The United States Department of Justice (DOJ) and the Securities and Exchange Commission (SEC) continued their stunning run in 2016 of Foreign Corrupt Practices Act (FCPA) resolutions with the announcement of the resolution of the Embraer enforcement action. The resolution documents included a deferred prosecution agreement (DPA) as well as criminal information with the DOJ and a complaint with the SEC. This post will begin a multi-part series exploring the enforcement action. It will consider the government’s case and the company’s response, and, finally, the lessons to be learned by the compliance practitioner.
Embraer agreed to a total fine of US$205 million of which US$107 million goes to the DOJ as a criminal penalty and US$98 million goes to the SEC as disgorgement. This represents one of the largest disgorgements in an FCPA enforcement action. It was reported that Embraer could receive a credit of as much as US$20 million from the SEC depending on the amount of disgorgement it paid to Brazilian authorities in a separate enforcement action. Embraer ultimately reached a US$20 million settlement with Brazilian authorities of which approximately US$18.5 million was disgorgement.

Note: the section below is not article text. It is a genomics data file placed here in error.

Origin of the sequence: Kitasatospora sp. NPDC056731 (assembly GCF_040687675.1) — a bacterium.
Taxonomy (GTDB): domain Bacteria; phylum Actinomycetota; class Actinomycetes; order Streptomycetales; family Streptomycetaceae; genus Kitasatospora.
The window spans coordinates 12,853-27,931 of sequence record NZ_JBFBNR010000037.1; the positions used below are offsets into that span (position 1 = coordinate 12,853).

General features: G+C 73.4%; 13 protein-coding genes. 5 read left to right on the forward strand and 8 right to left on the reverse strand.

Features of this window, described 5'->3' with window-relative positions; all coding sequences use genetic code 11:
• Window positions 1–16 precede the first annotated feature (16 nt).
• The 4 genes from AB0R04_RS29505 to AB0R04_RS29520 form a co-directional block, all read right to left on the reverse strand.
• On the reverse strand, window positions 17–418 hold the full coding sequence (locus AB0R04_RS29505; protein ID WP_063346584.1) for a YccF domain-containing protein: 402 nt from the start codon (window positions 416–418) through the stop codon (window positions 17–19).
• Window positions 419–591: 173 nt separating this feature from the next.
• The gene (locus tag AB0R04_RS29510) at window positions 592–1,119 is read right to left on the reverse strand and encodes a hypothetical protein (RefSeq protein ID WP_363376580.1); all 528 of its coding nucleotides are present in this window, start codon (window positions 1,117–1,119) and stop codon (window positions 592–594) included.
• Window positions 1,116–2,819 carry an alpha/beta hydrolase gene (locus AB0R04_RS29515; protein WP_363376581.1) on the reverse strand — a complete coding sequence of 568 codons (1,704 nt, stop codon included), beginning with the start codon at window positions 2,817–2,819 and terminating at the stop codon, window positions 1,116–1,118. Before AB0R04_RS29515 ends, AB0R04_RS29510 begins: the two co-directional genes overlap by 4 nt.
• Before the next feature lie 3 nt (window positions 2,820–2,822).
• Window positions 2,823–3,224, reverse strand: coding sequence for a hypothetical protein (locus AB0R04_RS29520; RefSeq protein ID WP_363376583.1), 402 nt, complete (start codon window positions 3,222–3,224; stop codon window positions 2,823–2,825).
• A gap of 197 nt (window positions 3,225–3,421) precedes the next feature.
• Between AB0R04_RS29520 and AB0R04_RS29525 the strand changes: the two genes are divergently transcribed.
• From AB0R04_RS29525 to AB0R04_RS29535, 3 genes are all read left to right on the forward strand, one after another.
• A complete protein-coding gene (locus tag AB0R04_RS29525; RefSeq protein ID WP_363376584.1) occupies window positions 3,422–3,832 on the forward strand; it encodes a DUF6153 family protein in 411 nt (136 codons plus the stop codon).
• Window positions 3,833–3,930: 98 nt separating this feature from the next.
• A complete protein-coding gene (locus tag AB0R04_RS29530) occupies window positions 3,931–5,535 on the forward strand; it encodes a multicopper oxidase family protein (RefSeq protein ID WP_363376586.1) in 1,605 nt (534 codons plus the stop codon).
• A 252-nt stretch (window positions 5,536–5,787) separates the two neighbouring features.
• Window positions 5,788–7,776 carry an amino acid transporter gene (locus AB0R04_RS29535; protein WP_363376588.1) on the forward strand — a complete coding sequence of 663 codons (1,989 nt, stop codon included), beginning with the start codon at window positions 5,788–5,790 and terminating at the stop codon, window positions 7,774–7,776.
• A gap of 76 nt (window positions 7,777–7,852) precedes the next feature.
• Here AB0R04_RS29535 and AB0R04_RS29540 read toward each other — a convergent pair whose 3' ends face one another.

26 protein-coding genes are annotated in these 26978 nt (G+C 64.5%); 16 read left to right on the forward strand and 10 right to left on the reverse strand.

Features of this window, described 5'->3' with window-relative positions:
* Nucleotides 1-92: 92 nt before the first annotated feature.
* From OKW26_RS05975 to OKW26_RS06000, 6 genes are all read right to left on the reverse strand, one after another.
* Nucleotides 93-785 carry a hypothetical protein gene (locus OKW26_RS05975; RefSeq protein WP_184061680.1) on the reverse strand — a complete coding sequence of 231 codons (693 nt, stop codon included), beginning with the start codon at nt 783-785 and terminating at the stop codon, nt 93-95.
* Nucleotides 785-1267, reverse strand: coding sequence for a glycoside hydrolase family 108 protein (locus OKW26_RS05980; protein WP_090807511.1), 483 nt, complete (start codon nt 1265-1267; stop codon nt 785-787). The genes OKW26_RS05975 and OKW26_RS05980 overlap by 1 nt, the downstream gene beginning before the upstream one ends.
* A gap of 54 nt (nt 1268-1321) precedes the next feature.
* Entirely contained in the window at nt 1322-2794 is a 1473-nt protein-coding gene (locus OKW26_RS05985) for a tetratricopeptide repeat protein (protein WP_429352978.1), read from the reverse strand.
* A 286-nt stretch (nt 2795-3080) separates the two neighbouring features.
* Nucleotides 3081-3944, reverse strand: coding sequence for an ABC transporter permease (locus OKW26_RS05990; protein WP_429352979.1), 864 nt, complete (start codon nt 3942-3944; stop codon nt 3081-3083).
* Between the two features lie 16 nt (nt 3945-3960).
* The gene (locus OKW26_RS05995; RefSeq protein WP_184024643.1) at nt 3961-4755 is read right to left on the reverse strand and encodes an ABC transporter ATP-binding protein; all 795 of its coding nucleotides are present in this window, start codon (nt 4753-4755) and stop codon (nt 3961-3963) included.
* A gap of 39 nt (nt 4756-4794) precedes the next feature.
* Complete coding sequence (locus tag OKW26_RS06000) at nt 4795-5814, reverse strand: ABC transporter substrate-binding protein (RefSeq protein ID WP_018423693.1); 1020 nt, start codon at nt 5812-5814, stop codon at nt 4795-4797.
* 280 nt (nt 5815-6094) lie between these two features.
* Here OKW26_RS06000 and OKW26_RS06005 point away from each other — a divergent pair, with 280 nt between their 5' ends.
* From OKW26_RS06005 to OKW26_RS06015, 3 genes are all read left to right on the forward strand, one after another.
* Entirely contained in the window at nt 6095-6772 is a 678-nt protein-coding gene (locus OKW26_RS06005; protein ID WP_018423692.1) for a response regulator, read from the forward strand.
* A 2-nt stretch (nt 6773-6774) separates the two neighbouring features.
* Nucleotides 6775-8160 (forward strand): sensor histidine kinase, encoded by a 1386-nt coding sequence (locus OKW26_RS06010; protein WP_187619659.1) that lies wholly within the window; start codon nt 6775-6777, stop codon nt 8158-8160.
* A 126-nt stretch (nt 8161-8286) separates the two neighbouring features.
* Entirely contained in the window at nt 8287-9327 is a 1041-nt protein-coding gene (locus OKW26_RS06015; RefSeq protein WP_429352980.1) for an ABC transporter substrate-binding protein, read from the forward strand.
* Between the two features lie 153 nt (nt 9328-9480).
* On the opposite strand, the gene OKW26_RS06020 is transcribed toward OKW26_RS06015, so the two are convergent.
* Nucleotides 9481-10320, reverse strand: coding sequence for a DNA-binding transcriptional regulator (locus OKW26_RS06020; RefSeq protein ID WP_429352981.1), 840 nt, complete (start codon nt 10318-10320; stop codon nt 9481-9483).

Yet the fines and penalties could have been lessened, even with the egregious conduct listed below. Embraer did not self-disclose the violative conduct to the DOJ. It only began full cooperation with both the DOJ and the SEC after receiving a subpoena from the SEC. Finally, the company also did not engage in full remediation.
According to a DOJ press release: ‘It disciplined a number of company employees and executives engaged in the misconduct, but did not discipline a senior executive who was aware of bribery discussions in emails in 2004 and had oversight responsibility for the employees engaged in those discussions. As a result, the criminal penalty in this case is 20 percent below the bottom of the applicable range under the United States Sentencing Guidelines, a discount that reflects Embraer’s full cooperation but incomplete remediation.’
Also of note is the fact that other jurisdictions have brought criminal charges against former Embraer executives and employees. These other countries include Brazil, which has charged 11 individuals for alleged involvement in misconduct in the Dominican Republic, and the Kingdom of Saudi Arabia, which has charged two individuals for alleged involvement in misconduct in the Arab state.
The Embraer resolution by the DOJ and the SEC should be viewed by compliance practitioners as yet another significant episode in what is turning out to be a most dramatic year in FCPA enforcement.